The editorial categories are research topics that have guided researchers during the recovery phase and continue to be the impetus behind the Documents Project’s digital archive and the Critical Documents book series. Developed by the project’s Editorial Board, each of the teams analyzed this framework and adapted it to their local contexts in developing their research objectives and work plans during the Recovery Phase. Learn more on the Editorial Framework page.
On the occasion of the exhibition La casa de todos nosotros: Antonio Martorell y sus amigos [A House for Us All: Antonio Martorell and Friends] held at El Museo del Barrio in 1992, Puerto Rican critic Celedonio Abad analyzes the symbolic meaning of a number of installations by Antonio Martorell on the “house” theme. The author asserts that in his “houses” Martorell addresses spaces explored by the artist himself in different experiences with art, and others explored by all Puerto Ricans. Abad maintains that by “carrying the house on his back,” the artist shows his peripatetic nature. On the level of technique, Abad claims that Martorell has attempted to forge a chromatic harmony between works. When seen as a whole, La casa de todos nosotros becomes an endless reconstruction of the seemingly fragmented Puerto Rican identity.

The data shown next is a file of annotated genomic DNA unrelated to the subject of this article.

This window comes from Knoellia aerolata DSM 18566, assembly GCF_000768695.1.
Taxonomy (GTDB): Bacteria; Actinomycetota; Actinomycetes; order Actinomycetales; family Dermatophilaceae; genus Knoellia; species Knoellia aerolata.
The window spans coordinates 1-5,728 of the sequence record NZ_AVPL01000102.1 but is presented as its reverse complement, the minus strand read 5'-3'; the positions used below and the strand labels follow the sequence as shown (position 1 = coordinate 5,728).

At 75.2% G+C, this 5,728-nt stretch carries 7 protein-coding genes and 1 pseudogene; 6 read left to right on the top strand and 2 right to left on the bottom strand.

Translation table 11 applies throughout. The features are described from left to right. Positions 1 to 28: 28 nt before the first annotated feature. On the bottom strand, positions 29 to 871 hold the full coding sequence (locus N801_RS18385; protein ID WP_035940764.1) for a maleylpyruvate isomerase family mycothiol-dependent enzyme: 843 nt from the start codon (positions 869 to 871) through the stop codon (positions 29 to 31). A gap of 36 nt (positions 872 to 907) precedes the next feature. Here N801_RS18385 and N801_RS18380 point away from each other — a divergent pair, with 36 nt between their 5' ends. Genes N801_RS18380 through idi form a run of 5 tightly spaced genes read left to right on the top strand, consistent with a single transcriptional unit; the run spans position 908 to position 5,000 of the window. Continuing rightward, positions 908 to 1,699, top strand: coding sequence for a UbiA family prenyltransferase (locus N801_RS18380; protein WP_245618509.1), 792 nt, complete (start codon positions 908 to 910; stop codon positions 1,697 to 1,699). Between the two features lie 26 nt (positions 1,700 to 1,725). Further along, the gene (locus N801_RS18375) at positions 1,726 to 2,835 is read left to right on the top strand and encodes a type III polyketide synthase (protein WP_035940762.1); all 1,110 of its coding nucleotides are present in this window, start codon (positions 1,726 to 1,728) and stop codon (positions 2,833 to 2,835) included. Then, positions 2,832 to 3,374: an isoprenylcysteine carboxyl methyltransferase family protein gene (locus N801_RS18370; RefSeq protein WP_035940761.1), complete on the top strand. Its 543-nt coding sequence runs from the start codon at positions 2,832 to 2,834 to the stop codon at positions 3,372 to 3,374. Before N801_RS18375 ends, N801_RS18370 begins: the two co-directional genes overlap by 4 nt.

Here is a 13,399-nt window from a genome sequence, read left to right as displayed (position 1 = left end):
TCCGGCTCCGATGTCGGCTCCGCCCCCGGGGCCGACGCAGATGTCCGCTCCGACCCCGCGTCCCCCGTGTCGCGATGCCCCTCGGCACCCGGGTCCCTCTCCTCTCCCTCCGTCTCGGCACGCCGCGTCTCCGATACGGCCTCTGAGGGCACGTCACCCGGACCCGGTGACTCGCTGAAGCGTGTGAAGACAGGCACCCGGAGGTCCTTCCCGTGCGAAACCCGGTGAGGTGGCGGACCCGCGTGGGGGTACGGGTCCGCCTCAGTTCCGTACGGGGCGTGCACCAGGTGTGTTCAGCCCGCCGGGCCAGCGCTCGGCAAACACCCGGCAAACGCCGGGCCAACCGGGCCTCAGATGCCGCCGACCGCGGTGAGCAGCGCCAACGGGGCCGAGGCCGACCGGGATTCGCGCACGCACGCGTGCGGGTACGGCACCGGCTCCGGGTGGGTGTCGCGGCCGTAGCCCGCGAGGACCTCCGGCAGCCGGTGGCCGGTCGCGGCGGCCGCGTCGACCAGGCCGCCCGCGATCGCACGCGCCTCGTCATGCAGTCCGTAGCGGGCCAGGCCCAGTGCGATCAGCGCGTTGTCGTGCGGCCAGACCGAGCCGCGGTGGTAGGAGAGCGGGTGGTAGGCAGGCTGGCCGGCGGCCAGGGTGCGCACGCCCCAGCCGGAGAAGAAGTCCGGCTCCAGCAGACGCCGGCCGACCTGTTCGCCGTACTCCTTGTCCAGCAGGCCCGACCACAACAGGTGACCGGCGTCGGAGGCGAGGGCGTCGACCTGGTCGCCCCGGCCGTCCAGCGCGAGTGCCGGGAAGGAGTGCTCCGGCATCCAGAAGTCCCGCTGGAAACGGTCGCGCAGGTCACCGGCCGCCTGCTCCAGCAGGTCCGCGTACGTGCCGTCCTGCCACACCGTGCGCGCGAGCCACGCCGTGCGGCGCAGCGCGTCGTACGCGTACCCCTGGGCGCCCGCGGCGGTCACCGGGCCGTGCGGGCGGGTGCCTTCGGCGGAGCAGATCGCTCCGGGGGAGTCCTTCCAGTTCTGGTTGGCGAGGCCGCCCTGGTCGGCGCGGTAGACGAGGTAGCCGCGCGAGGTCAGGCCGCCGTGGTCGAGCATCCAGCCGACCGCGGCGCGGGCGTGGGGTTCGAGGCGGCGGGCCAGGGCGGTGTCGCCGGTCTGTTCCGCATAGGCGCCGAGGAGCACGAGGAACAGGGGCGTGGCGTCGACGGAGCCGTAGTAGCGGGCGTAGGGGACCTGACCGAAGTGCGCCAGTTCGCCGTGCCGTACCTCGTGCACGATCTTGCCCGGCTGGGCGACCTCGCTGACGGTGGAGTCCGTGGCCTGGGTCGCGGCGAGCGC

The author discusses the woodcut murals El Yunque, Calle San José [San José Street], and the installations Kamikaze, Moscasa, Casa Singer [Singer House], La ceiba [The Ceiba Tree], Casa quemada [Burnt House], Casa verde [Green House], Casa lechona [Suckling Pig House], Rilkehaus, Casa Blanca [White House], and Casa del grabador [The Printmaker’s House].Antonio Martorell (Santurce, b. 1939) was trained at the Taller de Gráfica del Instituto de Cultura Puertorriqueña [Puerto Rican Cultural Institute Print Workshop] under Lorenzo Homar. During his career, Martorell worked as a theater set and wardrobe designer, poster artist, printmaker, painter, book illustrator, professor, and writer. But, most importantly, he has been a graphic designer. In 1968, he founded the Taller Alacrán [Scorpion Workshop]—a workshop-art school devoted to criticizing Puerto Rican social conditions and politics—and managed it until 1971. In 1974 he was among the prize-winning artists at the III Bienal de San Juan del Grabado Latinoamericano [3rd San Juan Biennial of Latin American Prints]. Two years later, on the eve of the 4th Biennial he resigned from the jury because he was opposed to using funds from the United States bicentenary to finance the event. Multiple protests led to the cancellation of the 4th Biennial in 1976, and the event did not take place until 1979. Martorell was honored with a retrospective exhibition at the 7th Biennial in 1986. A year earlier the FBI raided his home as part of an attempt to arrest presumed members of Los Macheteros [the Machete Wielders], an underground revolutionary group that worked tirelessly to promote Puerto Rican independence.